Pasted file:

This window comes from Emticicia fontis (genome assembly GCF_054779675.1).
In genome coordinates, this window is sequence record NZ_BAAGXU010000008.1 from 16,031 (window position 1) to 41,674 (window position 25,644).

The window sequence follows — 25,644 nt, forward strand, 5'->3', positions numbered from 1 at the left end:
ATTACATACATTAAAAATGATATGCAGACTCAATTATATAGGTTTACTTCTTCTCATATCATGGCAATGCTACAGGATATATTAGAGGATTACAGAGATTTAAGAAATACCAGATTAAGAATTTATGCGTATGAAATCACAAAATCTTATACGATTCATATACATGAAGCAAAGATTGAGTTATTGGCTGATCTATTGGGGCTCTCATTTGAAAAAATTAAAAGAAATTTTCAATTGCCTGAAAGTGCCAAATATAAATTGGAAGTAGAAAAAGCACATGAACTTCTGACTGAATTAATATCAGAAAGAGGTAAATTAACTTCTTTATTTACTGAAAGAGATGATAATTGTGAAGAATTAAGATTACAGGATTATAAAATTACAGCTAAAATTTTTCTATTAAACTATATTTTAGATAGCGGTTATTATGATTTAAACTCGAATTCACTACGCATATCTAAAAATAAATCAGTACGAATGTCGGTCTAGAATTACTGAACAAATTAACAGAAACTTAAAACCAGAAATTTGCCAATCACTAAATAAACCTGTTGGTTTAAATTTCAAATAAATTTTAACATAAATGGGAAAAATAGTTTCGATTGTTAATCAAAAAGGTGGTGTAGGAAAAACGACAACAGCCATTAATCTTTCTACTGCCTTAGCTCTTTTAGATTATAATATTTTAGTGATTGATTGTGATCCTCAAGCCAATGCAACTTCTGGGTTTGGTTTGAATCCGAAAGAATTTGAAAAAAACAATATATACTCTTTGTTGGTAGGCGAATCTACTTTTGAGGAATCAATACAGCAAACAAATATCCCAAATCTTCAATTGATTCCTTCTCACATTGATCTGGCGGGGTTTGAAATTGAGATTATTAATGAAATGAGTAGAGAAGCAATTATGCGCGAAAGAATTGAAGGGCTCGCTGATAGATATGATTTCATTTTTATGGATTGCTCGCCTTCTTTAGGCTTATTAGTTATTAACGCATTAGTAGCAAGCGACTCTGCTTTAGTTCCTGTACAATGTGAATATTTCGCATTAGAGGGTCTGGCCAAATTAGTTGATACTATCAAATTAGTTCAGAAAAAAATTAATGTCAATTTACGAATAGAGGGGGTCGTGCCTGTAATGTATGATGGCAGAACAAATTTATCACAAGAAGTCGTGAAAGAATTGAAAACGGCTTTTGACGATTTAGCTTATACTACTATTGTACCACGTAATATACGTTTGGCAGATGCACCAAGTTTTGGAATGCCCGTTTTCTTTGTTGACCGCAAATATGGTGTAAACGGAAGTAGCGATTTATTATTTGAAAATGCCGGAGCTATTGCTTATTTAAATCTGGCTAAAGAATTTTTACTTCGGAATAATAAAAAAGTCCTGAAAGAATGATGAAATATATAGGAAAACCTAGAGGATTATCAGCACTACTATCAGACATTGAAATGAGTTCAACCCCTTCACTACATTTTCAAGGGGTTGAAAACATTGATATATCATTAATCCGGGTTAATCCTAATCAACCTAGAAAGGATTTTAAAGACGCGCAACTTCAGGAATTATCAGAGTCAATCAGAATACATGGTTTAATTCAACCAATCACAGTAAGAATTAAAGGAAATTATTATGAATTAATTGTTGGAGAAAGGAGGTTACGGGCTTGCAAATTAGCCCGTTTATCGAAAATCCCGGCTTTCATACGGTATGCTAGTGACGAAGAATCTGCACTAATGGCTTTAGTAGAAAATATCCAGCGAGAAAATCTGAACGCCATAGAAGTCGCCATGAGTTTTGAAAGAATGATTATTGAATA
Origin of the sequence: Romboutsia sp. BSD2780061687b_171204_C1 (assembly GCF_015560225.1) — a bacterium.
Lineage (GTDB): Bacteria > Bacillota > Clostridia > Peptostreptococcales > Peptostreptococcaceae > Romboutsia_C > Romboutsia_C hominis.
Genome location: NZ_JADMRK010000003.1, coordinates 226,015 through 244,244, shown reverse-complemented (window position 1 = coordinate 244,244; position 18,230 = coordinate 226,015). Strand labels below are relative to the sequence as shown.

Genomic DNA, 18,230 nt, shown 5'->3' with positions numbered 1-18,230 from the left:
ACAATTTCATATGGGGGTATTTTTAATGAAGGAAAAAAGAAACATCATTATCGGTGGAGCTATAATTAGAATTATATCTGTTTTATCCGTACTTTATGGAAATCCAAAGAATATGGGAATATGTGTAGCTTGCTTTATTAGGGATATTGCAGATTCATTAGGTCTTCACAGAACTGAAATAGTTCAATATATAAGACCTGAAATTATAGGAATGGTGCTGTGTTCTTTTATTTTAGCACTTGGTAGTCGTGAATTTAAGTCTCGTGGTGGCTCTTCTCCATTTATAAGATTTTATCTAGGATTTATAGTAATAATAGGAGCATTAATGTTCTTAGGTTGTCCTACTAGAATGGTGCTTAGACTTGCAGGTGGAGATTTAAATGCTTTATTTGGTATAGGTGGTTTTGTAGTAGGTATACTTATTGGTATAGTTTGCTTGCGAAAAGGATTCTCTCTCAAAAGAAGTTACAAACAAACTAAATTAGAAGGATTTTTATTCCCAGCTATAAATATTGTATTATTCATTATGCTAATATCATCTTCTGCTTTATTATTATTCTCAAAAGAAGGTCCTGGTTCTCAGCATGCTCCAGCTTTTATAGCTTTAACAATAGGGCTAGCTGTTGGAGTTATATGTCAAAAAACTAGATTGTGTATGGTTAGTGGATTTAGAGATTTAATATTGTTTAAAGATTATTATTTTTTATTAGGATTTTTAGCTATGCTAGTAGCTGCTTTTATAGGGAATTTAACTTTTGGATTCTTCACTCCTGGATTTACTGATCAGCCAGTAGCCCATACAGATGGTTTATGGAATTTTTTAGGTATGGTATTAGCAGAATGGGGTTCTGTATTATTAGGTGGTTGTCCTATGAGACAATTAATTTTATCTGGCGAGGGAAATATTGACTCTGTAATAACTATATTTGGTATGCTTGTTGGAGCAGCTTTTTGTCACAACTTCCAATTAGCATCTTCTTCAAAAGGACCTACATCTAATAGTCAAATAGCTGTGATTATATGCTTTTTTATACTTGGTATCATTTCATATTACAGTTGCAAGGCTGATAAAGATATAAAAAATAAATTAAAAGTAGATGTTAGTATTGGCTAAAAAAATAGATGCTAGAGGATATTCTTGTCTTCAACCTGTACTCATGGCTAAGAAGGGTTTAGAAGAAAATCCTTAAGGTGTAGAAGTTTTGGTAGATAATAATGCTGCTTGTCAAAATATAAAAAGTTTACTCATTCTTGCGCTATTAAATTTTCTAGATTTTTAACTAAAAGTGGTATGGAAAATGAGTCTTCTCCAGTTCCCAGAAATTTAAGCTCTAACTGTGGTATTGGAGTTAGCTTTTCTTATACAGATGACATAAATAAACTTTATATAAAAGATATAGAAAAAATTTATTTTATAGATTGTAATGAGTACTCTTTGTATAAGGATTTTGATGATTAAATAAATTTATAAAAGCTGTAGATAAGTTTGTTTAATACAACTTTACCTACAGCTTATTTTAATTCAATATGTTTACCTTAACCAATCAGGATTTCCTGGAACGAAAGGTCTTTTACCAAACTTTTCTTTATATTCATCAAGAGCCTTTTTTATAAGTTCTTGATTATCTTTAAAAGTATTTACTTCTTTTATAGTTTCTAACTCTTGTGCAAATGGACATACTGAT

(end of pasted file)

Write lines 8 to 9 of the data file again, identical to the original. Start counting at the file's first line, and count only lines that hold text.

Genomic DNA, 18,230 nt, shown 5'->3' with positions numbered 1-18,230 from the left:
ACAATTTCATATGGGGGTATTTTTAATGAAGGAAAAAAGAAACATCATTATCGGTGGAGCTATAATTAGAATTATATCTGTTTTATCCGTACTTTATGGAAATCCAAAGAATATGGGAATATGTGTAGCTTGCTTTATTAGGGATATTGCAGATTCATTAGGTCTTCACAGAACTGAAATAGTTCAATATATAAGACCTGAAATTATAGGAATGGTGCTGTGTTCTTTTATTTTAGCACTTGGTAGTCGTGAATTTAAGTCTCGTGGTGGCTCTTCTCCATTTATAAGATTTTATCTAGGATTTATAGTAATAATAGGAGCATTAATGTTCTTAGGTTGTCCTACTAGAATGGTGCTTAGACTTGCAGGTGGAGATTTAAATGCTTTATTTGGTATAGGTGGTTTTGTAGTAGGTATACTTATTGGTATAGTTTGCTTGCGAAAAGGATTCTCTCTCAAAAGAAGTTACAAACAAACTAAATTAGAAGGATTTTTATTCCCAGCTATAAATATTGTATTATTCATTATGCTAATATCATCTTCTGCTTTATTATTATTCTCAAAAGAAGGTCCTGGTTCTCAGCATGCTCCAGCTTTTATAGCTTTAACAATAGGGCTAGCTGTTGGAGTTATATGTCAAAAAACTAGATTGTGTATGGTTAGTGGATTTAGAGATTTAATATTGTTTAAAGATTATTATTTTTTATTAGGATTTTTAGCTATGCTAGTAGCTGCTTTTATAGGGAATTTAACTTTTGGATTCTTCACTCCTGGATTTACTGATCAGCCAGTAGCCCATACAGATGGTTTATGGAATTTTTTAGGTATGGTATTAGCAGAATGGGGTTCTGTATTATTAGGTGGTTGTCCTATGAGACAATTAATTTTATCTGGCGAGGGAAATATTGACTCTGTAATAACTATATTTGGTATGCTTGTTGGAGCAGCTTTTTGTCACAACTTCCAATTAGCATCTTCTTCAAAAGGACCTACATCTAATAGTCAAATAGCTGTGATTATATGCTTTTTTATACTTGGTATCATTTCATATTACAGTTGCAAGGCTGATAAAGATATAAAAAATAAATTAAAAGTAGATGTTAGTATTGGCTAAAAAAATAGATGCTAGAGGATATTCTTGTCTTCAACCTGTACTCATGGCTAAGAAGGGTTTAGAAGAAAATCCTTAAGGTGTAGAAGTTTTGGTAGATAATAATGCTGCTTGTCAAAATATAAAAAGTTTACTCATTCTTGCGCTATTAAATTTTCTAGATTTTTAACTAAAAGTGGTATGGAAAATGAGTCTTCTCCAGTTCCCAGAAATTTAAGCTCTAACTGTGGTATTGGAGTTAGCTTTTCTTATACAGATGACATAAATAAACTTTATATAAAAGATATAGAAAAAATTTATTTTATAGATTGTAATGAGTACTCTTTGTATAAGGATTTTGATGATTAAATAAATTTATAAAAGCTGTAGATAAGTTTGTTTAATACAACTTTACCTACAGCTTATTTTAATTCAATATGTTTACCTTAACCAATCAGGATTTCCTGGAACGAAAGGTCTTTTACCAAACTTTTCTTTATATTCATCAAGAGCCTTTTTTATAAGTTCTTGATTATCTTTAAAAGTATTTACTTCTTTTATAGTTTCTAACTCTTGTGCAAATGGACATACTGAT